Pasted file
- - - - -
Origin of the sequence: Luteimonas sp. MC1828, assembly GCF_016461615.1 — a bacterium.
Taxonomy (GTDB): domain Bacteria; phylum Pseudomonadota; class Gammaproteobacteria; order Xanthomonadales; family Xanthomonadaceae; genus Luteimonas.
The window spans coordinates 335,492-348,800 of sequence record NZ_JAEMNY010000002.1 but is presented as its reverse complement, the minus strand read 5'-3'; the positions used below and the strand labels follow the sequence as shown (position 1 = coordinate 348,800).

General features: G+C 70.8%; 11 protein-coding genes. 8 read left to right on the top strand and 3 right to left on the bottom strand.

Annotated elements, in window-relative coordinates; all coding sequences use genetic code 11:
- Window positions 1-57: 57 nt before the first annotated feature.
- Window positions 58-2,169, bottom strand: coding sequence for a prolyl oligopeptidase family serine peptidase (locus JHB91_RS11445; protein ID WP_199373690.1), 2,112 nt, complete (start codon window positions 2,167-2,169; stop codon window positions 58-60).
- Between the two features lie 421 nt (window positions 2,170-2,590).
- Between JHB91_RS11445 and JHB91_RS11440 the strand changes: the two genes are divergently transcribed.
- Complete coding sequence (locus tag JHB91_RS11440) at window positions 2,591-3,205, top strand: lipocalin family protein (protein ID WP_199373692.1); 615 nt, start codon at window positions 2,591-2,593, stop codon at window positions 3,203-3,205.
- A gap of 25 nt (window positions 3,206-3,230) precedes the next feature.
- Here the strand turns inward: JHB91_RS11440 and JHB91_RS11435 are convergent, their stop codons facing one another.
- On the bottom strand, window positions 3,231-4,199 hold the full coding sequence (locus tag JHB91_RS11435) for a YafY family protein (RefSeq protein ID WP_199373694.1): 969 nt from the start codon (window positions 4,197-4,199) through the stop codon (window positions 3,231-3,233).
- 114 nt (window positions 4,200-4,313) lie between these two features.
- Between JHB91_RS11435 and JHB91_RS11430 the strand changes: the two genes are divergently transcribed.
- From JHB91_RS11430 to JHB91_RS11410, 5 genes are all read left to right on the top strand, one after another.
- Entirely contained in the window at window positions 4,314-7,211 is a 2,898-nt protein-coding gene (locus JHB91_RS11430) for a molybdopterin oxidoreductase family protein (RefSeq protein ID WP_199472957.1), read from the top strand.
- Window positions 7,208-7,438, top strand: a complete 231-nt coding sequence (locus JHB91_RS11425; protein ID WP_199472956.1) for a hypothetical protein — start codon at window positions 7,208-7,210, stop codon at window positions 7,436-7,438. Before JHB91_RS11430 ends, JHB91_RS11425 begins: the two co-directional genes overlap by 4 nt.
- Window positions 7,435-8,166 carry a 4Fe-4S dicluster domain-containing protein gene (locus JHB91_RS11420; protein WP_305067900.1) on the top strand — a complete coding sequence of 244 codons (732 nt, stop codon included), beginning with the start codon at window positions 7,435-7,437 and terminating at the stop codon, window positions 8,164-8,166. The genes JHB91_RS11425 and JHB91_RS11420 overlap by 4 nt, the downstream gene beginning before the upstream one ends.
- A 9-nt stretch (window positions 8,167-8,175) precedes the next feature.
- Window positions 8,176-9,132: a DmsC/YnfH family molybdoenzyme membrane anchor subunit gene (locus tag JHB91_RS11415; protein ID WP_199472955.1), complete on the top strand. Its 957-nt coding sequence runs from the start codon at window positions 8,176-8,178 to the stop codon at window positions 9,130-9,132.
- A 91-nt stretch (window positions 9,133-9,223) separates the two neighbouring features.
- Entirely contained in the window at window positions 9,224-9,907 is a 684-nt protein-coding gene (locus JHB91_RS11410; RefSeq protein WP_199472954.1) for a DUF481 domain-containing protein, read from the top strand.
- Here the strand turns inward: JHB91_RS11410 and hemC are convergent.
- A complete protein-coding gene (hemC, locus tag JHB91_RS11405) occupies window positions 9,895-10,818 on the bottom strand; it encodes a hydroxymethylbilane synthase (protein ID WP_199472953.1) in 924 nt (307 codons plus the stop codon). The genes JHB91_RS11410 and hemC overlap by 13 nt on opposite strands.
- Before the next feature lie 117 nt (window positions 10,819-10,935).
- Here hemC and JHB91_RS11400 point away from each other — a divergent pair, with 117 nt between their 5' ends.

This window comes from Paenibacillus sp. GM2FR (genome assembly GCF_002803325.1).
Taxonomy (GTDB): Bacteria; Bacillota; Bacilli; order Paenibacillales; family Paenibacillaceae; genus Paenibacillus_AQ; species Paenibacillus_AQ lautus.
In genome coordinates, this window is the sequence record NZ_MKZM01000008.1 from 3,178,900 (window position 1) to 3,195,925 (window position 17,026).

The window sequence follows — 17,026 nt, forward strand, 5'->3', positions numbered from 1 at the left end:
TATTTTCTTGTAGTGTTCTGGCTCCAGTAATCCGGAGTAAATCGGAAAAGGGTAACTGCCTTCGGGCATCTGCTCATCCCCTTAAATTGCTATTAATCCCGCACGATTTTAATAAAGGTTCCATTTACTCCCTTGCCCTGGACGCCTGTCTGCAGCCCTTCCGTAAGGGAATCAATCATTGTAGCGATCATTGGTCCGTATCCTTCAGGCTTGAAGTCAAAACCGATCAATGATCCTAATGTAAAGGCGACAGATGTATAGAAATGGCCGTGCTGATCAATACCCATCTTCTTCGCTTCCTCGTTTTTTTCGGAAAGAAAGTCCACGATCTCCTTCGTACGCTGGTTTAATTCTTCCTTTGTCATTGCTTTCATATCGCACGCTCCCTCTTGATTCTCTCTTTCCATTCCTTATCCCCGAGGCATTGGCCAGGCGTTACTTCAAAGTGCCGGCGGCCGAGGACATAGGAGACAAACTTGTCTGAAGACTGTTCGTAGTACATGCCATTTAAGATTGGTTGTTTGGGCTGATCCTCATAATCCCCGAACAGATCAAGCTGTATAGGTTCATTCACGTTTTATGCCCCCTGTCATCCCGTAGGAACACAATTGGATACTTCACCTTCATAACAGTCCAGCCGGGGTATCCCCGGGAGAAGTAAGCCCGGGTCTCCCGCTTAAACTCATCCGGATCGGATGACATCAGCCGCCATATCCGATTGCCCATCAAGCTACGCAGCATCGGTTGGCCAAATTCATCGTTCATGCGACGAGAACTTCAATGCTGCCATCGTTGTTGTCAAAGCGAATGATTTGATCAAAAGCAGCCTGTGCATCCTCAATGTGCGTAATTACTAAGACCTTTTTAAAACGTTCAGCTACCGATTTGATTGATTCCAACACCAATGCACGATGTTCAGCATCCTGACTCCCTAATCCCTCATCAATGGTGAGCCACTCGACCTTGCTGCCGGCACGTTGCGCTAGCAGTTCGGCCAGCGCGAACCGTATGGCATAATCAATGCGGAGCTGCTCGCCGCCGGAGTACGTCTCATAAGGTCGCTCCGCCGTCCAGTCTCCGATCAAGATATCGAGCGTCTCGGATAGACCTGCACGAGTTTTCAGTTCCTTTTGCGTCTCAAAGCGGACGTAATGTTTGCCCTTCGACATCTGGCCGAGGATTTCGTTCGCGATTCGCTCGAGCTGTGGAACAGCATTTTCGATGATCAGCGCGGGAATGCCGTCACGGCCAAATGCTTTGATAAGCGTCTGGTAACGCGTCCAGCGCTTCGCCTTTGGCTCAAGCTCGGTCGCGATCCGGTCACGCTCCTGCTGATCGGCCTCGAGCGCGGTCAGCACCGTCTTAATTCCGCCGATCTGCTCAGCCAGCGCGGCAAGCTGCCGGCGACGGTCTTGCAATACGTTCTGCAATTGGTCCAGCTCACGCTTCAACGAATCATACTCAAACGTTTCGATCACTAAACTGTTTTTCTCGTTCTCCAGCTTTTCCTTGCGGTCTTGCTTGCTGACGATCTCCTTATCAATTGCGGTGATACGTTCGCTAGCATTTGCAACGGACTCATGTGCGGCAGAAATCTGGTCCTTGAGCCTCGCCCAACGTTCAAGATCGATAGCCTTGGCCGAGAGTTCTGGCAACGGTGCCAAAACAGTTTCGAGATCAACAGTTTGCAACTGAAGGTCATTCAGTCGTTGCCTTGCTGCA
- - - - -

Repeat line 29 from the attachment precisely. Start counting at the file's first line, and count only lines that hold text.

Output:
Taxonomy (GTDB): Bacteria; Bacillota; Bacilli; order Paenibacillales; family Paenibacillaceae; genus Paenibacillus_AQ; species Paenibacillus_AQ lautus.